Mark Thompson’s office ‘told twice’ about Savile claims
Questions raised over how much former BBC boss knew, but his new employer the New York Times has already cleared him
THE OFFICE of former BBC boss Mark Thompson was twice informed of claims that a spiked Newsnight investigation concerned allegations of sexual abuse against Jimmy Savile, it has been claimed.
The report comes just three days after Thompson’s new employer, the New York Times, cleared the former BBC Director-General over involvement in the cancellation of the Newsnight segment.
Thompson has previously said he was neither “notified nor briefed” on details of the Newsnight investigation, although he did tell The Guardian that a BBC journalist had told him at a drinks party: "You must be really concerned about Newsnight's investigation into Jimmy Savile." When Thompson later sought reassurances from BBC news editor Helen Boaden he was told there would be no problem and “nobody said there was an allegation of sex abuse on BBC premises".
Thompson said that the first he had heard of the seriousness of the claims against Savile was three weeks ago when it emerged ITV was to air a documentary about allegations of sexual abuse.
In comments to the New York Times, which he will join on 12 November as chief executive, Thompson said he had “never heard any allegations” about Savile during his time at the corporation.
Today, The Sunday Times claims that Mark Thompson’s office was formally alerted twice that the Newsnight investigation concerned claims of sexual abuse of children on BBC premises, once in May and again in September.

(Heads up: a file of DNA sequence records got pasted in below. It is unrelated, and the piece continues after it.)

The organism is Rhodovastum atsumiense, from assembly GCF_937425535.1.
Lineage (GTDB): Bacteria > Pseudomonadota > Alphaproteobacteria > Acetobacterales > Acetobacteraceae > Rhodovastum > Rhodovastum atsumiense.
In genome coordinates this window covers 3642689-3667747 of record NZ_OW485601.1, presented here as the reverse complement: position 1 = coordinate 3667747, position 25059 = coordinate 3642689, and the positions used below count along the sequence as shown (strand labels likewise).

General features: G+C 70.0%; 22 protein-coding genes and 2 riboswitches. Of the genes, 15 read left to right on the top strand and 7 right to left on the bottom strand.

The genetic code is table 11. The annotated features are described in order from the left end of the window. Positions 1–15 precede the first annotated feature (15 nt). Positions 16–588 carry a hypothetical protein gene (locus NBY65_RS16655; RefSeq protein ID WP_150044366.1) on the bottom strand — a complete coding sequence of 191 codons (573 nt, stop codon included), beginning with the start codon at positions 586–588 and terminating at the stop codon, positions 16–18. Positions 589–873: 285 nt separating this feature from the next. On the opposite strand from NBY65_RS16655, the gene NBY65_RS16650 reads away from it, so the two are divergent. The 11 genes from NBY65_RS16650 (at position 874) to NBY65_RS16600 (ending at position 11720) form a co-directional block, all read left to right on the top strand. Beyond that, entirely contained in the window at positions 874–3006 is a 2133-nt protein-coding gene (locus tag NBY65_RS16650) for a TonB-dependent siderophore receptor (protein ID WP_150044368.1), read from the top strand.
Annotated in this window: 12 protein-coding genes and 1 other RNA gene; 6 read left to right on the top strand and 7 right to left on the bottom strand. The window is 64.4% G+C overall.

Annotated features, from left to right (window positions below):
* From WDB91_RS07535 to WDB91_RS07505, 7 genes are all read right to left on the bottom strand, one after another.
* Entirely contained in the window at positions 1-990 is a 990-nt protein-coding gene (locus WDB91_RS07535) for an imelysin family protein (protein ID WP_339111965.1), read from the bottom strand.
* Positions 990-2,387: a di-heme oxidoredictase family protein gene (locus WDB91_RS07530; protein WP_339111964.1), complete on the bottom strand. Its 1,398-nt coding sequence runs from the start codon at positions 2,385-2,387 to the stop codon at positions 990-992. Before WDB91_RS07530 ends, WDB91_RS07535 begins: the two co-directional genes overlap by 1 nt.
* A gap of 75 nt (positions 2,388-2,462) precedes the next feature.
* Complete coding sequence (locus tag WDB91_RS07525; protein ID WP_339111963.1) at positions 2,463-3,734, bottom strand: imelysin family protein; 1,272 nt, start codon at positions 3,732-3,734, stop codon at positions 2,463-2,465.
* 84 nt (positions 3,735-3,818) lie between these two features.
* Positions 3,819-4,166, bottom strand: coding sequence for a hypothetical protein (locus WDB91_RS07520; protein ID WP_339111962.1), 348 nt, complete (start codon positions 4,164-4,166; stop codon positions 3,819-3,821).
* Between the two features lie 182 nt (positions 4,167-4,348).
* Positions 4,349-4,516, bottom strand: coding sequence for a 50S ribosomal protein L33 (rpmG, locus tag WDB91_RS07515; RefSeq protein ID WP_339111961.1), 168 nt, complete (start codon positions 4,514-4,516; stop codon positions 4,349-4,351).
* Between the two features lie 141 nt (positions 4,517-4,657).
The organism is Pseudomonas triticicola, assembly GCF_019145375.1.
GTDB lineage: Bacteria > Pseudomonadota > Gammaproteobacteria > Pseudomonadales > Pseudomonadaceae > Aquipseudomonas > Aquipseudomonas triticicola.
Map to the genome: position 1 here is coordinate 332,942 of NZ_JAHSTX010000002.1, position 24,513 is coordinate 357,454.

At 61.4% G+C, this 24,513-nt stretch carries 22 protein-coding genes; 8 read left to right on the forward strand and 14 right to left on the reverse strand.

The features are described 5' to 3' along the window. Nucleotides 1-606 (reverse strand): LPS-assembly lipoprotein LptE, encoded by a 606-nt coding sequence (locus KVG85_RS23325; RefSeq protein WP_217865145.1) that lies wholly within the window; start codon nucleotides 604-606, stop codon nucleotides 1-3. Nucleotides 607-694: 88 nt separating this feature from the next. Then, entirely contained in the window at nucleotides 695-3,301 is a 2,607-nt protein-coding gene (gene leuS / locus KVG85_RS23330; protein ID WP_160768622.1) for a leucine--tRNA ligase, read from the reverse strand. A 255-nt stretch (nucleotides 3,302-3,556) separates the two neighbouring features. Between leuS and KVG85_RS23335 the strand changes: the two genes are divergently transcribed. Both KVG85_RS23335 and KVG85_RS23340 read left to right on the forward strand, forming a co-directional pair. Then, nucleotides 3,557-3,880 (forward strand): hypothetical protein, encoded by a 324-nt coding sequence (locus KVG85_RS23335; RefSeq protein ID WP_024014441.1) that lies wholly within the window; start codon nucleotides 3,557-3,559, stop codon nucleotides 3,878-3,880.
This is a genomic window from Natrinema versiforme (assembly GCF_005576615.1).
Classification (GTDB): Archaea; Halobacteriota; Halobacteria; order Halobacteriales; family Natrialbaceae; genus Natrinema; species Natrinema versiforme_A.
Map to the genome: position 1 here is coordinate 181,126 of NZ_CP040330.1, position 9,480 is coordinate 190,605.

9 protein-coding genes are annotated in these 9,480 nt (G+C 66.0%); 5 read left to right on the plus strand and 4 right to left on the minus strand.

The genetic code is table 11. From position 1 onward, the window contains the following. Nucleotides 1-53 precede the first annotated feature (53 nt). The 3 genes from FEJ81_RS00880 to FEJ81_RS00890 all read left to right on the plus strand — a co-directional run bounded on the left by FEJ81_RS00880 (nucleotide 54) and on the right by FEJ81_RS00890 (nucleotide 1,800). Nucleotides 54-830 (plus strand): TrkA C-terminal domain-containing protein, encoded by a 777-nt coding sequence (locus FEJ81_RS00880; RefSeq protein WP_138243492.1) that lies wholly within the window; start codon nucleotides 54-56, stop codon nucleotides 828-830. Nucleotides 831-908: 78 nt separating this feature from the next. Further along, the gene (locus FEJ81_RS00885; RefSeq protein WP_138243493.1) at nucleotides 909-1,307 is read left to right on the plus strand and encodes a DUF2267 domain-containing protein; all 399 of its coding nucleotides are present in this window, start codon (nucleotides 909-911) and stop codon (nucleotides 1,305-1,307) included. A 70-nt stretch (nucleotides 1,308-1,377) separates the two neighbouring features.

At the beginning of 2012, the BBC was asked by journalist Miles Goslett in a Freedom of Information request to reveal details of exchanges between Thompson and other senior executives regarding claims that Savile “sexually molested minors on BBC premises in the 1970s”.
The request was declined, so Goslett contacted Jessica Cecil, the head of Thompson’s office, and asked to talk to the BBC boss about the Savile allegations. Cecil told Goslett to talk to the BBC press office.
Then, in September, ITV emailed Thompson’s office with its own questions about Savile’s alleged abuses.
A spokesman for Thompson told The Sunday Times he had not been told about the allegations on either occasion. He was out of the country when Goslett spoke to Cecil and had not been notified about the ITV request for comment.
A former “very senior executive at the BBC” told the paper that there used to be a system for referring programmes likely to cause controversy to senior management, including to the Director-General.
What the New York Times will make of this is yet to be seen. As reported here earlier this week, the paper’s public editor – or ombudsman – Margaret Sullivan wrote on her blog: "[Thompson’s] integrity and decision-making are bound to affect The Times and its journalism - profoundly. It's worth considering now whether he is the right person for the job, given this turn of events."
Just 24 hours later, New York Times chairman Arthur Sulzberger Jr appeared to clear Thompson. In an email to staff he wrote that Thompson "possesses high ethical standards and is the ideal person to lead our company", adding that he was satisfied the former BBC boss had “played no role” in the spiking of Newsnight’s investigation into Savile. ·